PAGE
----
What If I Don’t WANT To Retire? 10 Reasons To Keep Working

by Ron Haynes

flyfish1For some unknown reason, we’ve built up “retirement” as the final goal in life, a reward of sorts for a life well lived and well planed for. Somewhere, somehow, our society has conjured up the belief that we simply MUST “have enough to retire” or else we have failed. We treat the concept of retirement as the ultimate goal in life. To be able to wake up when we want, tinker around, travel to see the grandkids every couple of weeks, play golf when the mood strikes, go fishing in the middle of the week, or take a nap at 2:30 PM has been elevated to the point that people actually fear growing older because they fear they won’t be financially able to “retire.”

While all those activities do sound appealing, believe it or not, there actually ARE reasons you may not want to retire in the traditional sense … and not all of them are financial in nature.

1. You may really enjoy your work. If your work situation provides challenges, some fun, and a healthy dose of interest and respect to you, leaving those behind to putter around the house and carve old fashioned Santa’s out of balsa wood will be a mistake. If you have a passion for solving problems, a traditional retirement may not be your best bet.

2. Your skills and experience may be in higher demand than ever.
With an anticipated shortage of knowledgeable workers just around the corner, you may find that your need to be needed is nicely fulfilled by companies who genuinely DO need you to perform that work you actually enjoy.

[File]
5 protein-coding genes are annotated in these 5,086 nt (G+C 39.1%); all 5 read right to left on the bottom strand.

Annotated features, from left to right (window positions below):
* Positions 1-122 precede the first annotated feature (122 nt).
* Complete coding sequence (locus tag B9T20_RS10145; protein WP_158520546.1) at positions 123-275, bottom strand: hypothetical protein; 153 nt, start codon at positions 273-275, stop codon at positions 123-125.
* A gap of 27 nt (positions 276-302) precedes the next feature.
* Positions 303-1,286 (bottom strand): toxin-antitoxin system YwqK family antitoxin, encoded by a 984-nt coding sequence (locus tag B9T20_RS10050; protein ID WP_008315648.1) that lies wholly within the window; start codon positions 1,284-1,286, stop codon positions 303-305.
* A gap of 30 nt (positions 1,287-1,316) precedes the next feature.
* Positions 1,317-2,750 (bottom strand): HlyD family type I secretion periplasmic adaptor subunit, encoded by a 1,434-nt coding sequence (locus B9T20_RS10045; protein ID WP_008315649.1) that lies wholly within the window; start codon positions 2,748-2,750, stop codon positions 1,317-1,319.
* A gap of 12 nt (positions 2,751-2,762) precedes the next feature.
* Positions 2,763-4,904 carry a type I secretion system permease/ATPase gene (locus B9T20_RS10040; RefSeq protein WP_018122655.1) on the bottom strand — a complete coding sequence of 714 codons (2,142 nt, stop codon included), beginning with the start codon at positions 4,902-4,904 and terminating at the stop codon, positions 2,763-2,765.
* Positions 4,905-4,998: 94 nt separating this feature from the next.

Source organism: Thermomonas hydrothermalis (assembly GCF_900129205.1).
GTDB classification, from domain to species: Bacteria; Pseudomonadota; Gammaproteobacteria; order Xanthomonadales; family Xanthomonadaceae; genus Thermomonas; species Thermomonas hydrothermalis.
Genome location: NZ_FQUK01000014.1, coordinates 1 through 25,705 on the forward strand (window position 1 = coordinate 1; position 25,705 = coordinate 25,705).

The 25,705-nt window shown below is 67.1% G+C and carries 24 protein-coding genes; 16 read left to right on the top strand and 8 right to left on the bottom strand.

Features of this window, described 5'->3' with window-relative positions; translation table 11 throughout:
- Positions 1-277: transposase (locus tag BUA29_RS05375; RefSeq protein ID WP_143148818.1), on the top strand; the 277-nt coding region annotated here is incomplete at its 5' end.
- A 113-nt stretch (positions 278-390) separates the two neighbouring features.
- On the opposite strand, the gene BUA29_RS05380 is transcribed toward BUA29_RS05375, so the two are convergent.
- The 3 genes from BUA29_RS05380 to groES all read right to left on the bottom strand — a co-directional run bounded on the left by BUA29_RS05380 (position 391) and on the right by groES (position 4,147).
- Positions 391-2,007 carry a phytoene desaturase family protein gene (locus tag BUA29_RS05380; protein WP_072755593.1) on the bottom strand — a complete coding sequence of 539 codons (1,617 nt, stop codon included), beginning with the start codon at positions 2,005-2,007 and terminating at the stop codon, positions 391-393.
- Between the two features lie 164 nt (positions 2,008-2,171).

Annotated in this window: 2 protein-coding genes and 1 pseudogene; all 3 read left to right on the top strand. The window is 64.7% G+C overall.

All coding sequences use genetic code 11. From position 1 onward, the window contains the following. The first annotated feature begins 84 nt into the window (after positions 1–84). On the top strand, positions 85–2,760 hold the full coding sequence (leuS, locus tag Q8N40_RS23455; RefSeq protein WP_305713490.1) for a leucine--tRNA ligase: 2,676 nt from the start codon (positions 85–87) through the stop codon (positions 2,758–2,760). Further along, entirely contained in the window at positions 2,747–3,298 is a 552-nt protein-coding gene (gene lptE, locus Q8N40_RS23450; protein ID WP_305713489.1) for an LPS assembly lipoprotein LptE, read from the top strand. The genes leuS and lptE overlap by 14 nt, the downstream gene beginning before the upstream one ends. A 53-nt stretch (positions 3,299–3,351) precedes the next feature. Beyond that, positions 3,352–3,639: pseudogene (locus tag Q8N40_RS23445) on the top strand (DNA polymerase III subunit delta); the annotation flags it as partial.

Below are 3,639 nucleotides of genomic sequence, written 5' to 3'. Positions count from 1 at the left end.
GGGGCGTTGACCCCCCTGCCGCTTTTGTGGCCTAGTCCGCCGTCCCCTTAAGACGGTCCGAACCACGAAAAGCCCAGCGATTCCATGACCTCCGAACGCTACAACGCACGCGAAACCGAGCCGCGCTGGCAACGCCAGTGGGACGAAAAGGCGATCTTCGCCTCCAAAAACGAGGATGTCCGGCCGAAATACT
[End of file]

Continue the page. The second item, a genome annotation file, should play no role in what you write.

3. Remaining in the workforce pays … literally. No matter how small the income your job generates, it will stretch your resources to fund a longer traditional retirement down the road … should you desire make extra money to pad your retirement resources. Read Three Steps to Building Wealth Regardless of the Economy

4. By continuing to work, you delay tapping into your retirement accounts. A delay of several years can mean a bigger payout over time. Waiting to access your Social Security benefits, your 401(k), or other retirement accounts allows them to grow all the more, potentially allowing you to lower your withdrawal rate (if you haven’t saved enough) or allow you to withdraw more (if you have saved enough). But make sure you’re invested in the proper assets according to your personal tolerance for risk. Read Sample Portfolios According to Your Risk Tolerance.

5. If you wait until 65 to retire, you can potentially maintain your healthcare coverage. Some experts say that a 65-year-old couple retiring today would need some $200,000 in extra savings to cover basic medical costs … and potentially much more than that. By delaying, you save on individual premiums and allow your nest egg to grow.

6. Speaking of your health,
according to the National Bureau of Economic Research, complete retirement leads to an 11 percent decline in mental health, an 8 percent increase in illness, and a 23 percent increase in difficulty performing daily activities over a six-year period. Continuing to work keeps your mind sharp, your joints flexible, and your muscles limber.

7. Continuing to work may be better for your marriage. The Power Years: A User’s Guide to the Rest of Your Life says that couples think about their retirement years in terms of finances or long-delayed travel plans, but what they often neglect to prepare for is how to handle so much togetherness. Experts say that constant togetherness magnifies any existing problems and can bring long running tensions bubbling to the top. That closeness means more chances for daily battles with no office escape.

8. With no job demands bearing down, many retirees feel a loss of connectedness.
For some, that isn’t so bad, but for many others, that loss of people to talk to about Monday Night Football or the latest stupid reality TV show at the water cooler is awful. The American Association of Retired Persons (AARP) cites multiple studies that depression is a rampant but often overlooked problem among retirees and that the loss of connectedness is a contributing factor.

9. Deciding to continue to work opens the door to more options.